Over 4,000 fleeing herders have found their way to communities in Kaduna State, due to the vacation order given to them from some areas in the South-West, particularly in Ondo and Oyo states.
SaharaReporters learnt from a top official in the Kaduna State Government that the influx of the herdsmen may lead to further tension and more crises in some communities in Southern Kaduna which is already a flashpoint.
File Photo: Herdsmen.
“Yes, more than 4,000 herdsmen who fled from the attacks in Ondo, Oyo and Ogun states have found their way back to Kaduna.
“They are in communities of the Kachia Local Government Area. The problem is that there is already tension between the host communities and herdsmen who are mistaken for bandits or some of them who also perpetrate banditry.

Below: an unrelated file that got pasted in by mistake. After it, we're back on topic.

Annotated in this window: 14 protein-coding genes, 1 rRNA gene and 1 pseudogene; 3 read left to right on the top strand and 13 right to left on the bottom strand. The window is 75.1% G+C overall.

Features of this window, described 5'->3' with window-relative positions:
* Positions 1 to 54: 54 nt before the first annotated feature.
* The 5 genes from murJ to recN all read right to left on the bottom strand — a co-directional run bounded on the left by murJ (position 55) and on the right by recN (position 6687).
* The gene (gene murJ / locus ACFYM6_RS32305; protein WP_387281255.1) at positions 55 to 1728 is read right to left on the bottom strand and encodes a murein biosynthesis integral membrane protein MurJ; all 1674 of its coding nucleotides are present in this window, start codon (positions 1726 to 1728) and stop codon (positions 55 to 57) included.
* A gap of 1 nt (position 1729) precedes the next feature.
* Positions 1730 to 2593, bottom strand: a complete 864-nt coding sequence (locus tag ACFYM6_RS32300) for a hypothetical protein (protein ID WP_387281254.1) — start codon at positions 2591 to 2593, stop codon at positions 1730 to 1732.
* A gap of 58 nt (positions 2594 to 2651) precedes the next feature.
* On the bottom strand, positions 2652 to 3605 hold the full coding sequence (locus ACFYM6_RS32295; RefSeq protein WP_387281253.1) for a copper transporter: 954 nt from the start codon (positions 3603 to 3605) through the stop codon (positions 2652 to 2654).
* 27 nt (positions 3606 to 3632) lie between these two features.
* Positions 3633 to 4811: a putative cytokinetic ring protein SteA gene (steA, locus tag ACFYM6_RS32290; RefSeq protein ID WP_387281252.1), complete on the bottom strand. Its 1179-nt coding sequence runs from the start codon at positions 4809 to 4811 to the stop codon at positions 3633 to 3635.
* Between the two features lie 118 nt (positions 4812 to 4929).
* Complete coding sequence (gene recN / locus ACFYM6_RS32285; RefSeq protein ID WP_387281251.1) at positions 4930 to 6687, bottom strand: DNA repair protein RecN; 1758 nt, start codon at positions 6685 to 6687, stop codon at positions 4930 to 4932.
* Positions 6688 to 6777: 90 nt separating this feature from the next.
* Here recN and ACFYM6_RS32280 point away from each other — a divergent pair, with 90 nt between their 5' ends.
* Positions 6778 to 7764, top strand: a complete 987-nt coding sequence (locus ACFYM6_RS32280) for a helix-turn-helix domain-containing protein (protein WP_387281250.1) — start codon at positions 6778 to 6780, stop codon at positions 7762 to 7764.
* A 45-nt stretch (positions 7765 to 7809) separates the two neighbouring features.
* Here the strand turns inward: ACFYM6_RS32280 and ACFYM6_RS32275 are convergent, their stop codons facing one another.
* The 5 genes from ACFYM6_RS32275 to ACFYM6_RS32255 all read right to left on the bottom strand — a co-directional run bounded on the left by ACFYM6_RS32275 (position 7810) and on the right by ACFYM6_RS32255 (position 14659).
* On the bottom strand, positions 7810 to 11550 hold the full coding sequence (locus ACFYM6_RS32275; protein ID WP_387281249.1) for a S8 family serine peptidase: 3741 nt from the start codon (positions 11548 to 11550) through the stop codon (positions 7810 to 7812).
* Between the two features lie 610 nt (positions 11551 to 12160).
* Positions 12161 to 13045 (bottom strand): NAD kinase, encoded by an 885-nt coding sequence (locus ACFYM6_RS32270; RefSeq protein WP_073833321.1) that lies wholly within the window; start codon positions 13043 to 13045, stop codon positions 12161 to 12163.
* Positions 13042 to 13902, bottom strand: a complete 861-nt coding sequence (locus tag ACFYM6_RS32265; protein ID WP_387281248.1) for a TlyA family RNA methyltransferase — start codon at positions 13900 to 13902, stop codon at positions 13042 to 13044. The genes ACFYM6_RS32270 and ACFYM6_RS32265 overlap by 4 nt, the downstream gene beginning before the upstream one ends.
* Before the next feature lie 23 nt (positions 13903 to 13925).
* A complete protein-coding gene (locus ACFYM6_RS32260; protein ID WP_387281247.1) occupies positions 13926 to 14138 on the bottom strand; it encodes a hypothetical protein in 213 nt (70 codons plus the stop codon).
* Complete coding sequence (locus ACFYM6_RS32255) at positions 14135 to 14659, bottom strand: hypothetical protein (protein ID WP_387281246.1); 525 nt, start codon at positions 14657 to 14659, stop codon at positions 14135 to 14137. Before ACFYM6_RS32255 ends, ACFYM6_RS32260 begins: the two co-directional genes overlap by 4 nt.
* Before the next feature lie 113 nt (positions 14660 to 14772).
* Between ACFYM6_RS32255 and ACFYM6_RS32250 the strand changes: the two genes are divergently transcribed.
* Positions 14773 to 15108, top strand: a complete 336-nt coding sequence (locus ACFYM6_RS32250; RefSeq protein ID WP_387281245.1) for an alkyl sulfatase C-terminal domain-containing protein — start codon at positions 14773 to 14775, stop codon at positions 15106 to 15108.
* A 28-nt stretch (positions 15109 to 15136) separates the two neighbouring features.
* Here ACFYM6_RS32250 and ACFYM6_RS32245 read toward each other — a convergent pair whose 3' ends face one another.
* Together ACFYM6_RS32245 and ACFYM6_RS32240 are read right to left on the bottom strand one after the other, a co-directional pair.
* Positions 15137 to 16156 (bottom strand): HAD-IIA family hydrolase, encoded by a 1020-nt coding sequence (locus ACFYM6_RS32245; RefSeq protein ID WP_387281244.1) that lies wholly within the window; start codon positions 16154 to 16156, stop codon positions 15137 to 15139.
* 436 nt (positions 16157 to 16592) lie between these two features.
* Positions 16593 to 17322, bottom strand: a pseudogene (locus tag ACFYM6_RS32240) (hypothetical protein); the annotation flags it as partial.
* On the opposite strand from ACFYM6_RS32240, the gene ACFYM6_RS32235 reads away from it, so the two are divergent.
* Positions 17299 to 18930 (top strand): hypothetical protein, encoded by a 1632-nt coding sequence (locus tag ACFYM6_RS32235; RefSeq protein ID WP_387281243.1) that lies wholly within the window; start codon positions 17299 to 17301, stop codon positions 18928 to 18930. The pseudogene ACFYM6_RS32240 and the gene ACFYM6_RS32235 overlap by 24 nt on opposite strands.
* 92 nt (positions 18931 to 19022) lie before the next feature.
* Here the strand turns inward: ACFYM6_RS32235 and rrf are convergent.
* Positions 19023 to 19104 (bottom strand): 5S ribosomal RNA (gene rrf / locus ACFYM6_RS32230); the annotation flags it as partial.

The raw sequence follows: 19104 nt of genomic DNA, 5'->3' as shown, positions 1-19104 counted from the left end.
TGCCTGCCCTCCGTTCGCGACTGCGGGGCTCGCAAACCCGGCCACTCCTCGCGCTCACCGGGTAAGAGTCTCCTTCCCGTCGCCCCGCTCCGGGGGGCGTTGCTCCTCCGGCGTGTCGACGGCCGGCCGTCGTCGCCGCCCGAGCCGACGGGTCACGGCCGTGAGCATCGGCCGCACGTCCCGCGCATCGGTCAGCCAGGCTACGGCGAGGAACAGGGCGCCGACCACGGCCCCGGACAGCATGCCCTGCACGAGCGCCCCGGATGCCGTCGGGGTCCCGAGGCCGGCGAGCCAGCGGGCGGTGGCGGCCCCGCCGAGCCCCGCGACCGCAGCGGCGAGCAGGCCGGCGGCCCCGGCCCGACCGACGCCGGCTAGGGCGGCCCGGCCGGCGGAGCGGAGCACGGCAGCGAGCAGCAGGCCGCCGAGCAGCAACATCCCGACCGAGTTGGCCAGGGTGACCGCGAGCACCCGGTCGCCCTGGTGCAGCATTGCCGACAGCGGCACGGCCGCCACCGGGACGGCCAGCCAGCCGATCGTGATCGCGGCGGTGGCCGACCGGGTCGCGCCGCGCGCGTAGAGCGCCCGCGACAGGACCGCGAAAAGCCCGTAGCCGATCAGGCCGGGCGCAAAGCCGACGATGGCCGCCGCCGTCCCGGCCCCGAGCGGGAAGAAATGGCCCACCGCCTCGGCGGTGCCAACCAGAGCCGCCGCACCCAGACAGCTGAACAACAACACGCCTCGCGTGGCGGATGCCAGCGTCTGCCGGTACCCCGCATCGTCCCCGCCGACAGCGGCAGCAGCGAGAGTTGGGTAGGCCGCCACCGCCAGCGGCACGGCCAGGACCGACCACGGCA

“The governor has given an order that any herdsmen caught for banditry should be arrested and prosecuted,” the official said.
The governors of the South-West had on January 25 at a meeting in the Ondo State capital, Akure, banned all forms of open grazing in the region.
The decision was taken during a meeting held with the leadership of the Miyetti Allah Cattle Breeders Association of Nigeria as well as security chiefs.
But the Northern States’ Governors Forum had on Monday confirmed that there were already threats of reprisals in the North over the ongoing eviction notices given to Fulani herdsmen in the South.
“The Fulani herders who are returning may start attacking settlements believed to have people from the South or non-indigenes. So, the influx is a security threat and problem which we are trying to contain,” another source added.
Only on Monday, about 10 people have been reportedly killed and six others wounded in fresh attacks on Unguwar Gajere, in the Birnin Gwari Local Government Area of Kaduna State.
Over 300 people, mostly women and children, were also displaced during the bandits’ invasion of the Unguwar Gajere area.
The bandits had also killed no fewer than 19 people in Kutemeshi in the Birnin-Gwari Local Government Area, leading to more tension in the communities.
Saharareporters, New York